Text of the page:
The logistic centres herald a new era.
'It is a new way of working, a logistics function that will dovetail with commercial and operations to provide a premium service to our customers' says Mr Hannigan.
What does this mean in real terms? According to Guy Edwards, Hanson's southwest regional commercial director, the new model will improve truck use, improve on-time deliveries and reduce 'non-productive' waiting time at both the production plant and the customer site. 'Our major clients are well aware that just-in-time deliveries can boost productivity and reduce costs for us all, ' he says.
'A logistics controller responsible for managing the function and measuring the performance of our customer service, from the availability of plants to the on-time delivery of products, will lead the logistic teams.
'Under the controller, a process improvement manager works closely with area operations managers, unit managers, weighbridge operators and customer service managers to reduce turnaround times, improve vehicle utilisation and get higher volumes onto larger trucks.'
Hanson Aggregates is also ploughing cash into its computer systems, which will have a big impact on logistics.
Although the focus will be on improving the process of quotations, orders and invoicing, the IT systems will also enable drivers to be in constant touch with the regional service centres via mobile phone text messaging.
Hanson is also trialling GPS satellite technology to track its trucks and maximise their use.
'We will know when they leave the plant, when they arrive on site and when they have delivered the load, making logistics planning a lot more efficient, ' says Mr Hannigan.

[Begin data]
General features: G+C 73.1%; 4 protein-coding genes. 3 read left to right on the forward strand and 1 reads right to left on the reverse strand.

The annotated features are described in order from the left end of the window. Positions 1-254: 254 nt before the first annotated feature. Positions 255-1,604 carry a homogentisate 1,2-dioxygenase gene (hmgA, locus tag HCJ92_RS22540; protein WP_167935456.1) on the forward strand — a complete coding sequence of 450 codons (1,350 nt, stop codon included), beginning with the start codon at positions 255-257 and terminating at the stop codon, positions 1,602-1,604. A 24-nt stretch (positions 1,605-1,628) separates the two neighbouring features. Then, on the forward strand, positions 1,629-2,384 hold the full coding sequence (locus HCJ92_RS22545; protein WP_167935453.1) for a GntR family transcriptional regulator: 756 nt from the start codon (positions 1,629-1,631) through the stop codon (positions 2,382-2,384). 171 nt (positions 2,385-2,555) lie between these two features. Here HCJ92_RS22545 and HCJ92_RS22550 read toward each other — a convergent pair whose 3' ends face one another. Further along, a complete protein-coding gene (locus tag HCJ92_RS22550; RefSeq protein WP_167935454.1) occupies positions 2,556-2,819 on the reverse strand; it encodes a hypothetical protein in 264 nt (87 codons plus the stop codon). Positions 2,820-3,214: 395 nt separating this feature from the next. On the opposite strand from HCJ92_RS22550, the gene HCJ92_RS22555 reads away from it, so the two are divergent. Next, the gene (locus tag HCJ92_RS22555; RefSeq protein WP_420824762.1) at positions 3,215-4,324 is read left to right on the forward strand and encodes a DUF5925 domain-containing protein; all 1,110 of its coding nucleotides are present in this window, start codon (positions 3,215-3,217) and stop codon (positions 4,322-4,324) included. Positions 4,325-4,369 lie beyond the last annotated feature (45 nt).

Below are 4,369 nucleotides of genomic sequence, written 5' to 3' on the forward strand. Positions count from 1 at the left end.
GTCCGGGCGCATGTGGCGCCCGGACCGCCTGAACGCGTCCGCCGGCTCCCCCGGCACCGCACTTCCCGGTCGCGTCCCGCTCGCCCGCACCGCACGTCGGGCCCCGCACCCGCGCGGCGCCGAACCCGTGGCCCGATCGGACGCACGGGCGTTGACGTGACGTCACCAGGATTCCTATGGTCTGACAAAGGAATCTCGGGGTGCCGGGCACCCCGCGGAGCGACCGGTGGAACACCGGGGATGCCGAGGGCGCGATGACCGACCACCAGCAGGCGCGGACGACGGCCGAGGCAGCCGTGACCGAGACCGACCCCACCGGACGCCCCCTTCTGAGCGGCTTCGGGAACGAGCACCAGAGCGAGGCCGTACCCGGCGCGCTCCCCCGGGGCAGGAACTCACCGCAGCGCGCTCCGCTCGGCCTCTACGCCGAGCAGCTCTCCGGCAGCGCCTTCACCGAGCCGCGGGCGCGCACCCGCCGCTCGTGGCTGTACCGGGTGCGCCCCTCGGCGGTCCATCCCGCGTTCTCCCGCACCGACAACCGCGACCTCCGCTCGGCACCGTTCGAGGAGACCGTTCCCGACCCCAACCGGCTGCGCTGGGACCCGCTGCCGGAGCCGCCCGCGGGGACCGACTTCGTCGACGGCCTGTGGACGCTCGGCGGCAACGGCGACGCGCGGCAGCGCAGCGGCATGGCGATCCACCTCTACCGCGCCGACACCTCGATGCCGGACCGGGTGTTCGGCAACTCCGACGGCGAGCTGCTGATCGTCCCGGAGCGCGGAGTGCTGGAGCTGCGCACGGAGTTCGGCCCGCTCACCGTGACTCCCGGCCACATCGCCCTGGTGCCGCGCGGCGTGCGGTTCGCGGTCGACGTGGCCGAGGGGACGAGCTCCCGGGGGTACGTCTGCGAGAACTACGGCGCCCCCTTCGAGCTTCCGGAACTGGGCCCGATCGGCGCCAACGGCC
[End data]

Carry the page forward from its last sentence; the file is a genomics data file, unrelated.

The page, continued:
'We are learning from other industries. Huge progress has been made towards improving logistics in sectors such as food and retail and there is clearly much that we can learn from the way they approach things, but we still have a long way to go.
'Customer service is a classic example of a journey rather than a destination. The challenge we face in the next 12 to 18 months is to ensure our customers can begin to see tangible improvements in our overall product offering.
The whole organisation needs to be involved in this change; to be truly customer serviceorientated everybody within the business must buy in to the ideal. Changing the beliefs and culture of an organisation doesn't happen overnight.'
Up the Poles
WHILE many other businesses are busy finding ways to take out further costs in the face of unrelenting price pressure, Hanson has invested in a 20 strong fleet of trucks in Scotland which will be driven by companyemployed hauliers recruited almost exclusively from Poland. It plans to continue to recruit drivers from this source, possibly doubling this number by the end of the year.
Ageing truckers drive change
ACCORDING to Todd Hannigan, there are two reasons why Hanson is heading down the road toward more directly employed drivers - and neither has anything to do with taking out cost. In fact the main reason has more to do with booming house prices.
'The age profile of our hauliers is such that for us to continue the outsource model we would have to recruit a lot of new franchisees in the next few years and I question our ability to do that. Buying and running an £80,000 truck is a big responsibility for someone with a mortgage and a family, and good people are not easy to find. Investing in more company drivers, therefore, is an efficient solution, ' he says.
'We also believe a mix of franchisees and our own drivers can help instill better service levels. Of course, the trucking part of logistics is only small part of customer service but we have to get this right to make the rest of our logistics offer as efficient as possible, which we must do if we are to meet the challenges facing our industry today.'